For Michelangelo, the greater purpose was the Sistine Chapel ceiling and, also, releasing heroic figures trapped in marble. For Mother Teresa, it was helping the poor of Calcutta. For some people, it’s volunteering in the community, taking up a political cause, acting in amateur theatricals, or making music. For some, it is becoming a good soldier, or a surgeon, or the Wichita lineman. The point is, the undertaking must be active, not passive, and the effort must be all-consuming, not a pastime. It must be the thing that, when you are doing it, you live more brilliantly; when you are unable or prevented from doing it, you die by inches. For some people, it is enough to ask God to reveal their place in His plan—but for me, that’s like waiting to conceive the plot and characters of the next book, which will take me through the next twelve to eighteen months to complete.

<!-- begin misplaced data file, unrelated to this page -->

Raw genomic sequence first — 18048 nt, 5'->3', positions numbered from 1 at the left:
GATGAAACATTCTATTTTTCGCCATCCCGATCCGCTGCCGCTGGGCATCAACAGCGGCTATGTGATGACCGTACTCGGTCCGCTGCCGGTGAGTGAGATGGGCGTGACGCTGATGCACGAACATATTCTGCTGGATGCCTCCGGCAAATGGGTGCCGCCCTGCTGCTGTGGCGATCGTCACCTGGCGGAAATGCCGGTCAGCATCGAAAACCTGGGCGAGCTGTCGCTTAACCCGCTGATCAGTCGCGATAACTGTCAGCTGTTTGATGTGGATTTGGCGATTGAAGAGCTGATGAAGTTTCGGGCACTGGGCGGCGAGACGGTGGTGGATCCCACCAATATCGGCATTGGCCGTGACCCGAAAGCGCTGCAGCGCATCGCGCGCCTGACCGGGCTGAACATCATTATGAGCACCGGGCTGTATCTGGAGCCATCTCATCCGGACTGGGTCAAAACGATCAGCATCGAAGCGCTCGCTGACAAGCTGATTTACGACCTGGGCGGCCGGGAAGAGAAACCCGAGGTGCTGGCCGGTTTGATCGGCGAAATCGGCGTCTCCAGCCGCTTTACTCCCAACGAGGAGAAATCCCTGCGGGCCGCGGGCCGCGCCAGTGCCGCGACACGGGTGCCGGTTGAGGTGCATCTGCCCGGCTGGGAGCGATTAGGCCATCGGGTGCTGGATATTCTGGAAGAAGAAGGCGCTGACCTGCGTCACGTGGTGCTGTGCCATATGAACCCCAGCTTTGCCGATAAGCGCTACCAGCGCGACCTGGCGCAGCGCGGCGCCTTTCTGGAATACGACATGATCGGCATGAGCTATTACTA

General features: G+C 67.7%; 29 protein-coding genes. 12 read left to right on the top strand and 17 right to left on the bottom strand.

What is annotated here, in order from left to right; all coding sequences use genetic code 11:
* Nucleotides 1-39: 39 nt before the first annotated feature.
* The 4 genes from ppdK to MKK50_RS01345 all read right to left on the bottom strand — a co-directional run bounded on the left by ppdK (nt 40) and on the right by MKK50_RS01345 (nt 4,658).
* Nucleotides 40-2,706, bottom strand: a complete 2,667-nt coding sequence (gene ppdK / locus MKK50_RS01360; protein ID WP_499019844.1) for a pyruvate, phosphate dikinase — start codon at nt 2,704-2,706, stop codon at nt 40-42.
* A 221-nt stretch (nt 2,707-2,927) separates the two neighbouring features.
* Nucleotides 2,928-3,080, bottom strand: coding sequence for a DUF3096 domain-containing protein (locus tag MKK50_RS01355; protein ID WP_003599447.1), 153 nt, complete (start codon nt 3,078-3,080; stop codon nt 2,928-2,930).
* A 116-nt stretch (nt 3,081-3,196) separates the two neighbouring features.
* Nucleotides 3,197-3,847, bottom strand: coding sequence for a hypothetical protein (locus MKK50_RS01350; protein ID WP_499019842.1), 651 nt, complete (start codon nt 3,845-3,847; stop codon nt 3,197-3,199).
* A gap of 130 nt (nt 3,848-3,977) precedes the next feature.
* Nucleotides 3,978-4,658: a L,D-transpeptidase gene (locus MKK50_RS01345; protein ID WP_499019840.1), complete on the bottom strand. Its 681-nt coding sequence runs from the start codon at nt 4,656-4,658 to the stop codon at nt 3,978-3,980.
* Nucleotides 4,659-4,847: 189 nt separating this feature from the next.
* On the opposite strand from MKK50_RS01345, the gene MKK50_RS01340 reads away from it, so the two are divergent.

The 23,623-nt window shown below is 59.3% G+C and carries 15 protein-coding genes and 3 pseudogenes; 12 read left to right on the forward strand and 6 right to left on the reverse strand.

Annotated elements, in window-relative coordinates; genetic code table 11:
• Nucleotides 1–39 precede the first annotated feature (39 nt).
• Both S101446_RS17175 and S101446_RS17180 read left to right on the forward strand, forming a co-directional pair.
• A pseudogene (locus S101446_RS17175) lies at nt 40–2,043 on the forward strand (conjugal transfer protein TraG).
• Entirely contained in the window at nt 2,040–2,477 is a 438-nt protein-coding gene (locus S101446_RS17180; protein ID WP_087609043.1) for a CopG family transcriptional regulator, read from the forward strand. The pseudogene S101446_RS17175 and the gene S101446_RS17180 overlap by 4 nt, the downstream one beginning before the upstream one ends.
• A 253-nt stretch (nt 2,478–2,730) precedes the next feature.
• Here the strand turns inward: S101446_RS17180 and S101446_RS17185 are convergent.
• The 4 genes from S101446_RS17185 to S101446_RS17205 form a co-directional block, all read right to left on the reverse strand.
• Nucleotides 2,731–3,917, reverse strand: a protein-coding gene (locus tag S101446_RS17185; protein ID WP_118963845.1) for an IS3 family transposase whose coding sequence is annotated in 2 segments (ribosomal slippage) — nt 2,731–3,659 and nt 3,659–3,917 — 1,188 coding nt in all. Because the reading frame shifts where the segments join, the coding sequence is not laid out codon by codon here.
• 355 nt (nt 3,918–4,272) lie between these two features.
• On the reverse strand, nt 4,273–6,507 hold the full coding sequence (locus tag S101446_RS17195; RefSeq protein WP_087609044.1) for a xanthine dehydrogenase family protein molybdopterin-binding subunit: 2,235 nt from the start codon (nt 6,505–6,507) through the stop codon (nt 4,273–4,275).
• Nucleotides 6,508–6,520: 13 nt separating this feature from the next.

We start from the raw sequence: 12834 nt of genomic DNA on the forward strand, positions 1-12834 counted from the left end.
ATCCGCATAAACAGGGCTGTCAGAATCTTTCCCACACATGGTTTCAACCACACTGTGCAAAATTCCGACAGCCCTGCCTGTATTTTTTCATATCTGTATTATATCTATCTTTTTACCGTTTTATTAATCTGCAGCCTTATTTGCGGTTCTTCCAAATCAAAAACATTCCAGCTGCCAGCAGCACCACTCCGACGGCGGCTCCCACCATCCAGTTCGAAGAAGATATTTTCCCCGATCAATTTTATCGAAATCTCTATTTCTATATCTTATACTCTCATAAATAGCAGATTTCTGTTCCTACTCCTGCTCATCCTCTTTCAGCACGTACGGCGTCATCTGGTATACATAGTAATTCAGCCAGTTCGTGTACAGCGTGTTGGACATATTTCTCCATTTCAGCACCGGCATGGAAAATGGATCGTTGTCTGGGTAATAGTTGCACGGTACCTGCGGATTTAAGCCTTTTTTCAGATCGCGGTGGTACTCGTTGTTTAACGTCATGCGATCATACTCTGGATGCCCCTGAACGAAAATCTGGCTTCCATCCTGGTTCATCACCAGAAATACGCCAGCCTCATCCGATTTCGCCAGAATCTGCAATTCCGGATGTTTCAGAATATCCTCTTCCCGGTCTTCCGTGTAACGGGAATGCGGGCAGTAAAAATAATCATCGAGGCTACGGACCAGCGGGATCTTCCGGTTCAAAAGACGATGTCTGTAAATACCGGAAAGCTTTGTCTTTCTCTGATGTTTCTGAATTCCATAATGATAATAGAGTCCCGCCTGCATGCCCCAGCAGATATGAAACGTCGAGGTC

The tragedy of the human condition is that life on Earth has no particular purpose. Your father’s sperm met and fertilized your mother’s egg, and so you are here. At a greater remove, DNA acquired the ability to encode and retain certain protein sequences—or, if it misplaced them, to invent new ones—and so life appeared. For all plants and the vast majority of animals, this is enough. Eat and sleep, groom, fight, and reproduce are all the purpose their lives need; the animal’s occupation and its goal are simply survival. But for human beings—and maybe for dolphins, whales, and elephants, too—with our larger and more complex brains that engender self-awareness and raise questions, mere survival is not enough. Because we conceive of ourselves as unique beings, and not replications of a species type, we seek for ourselves a unique purpose, something of our own to do, greater than survival.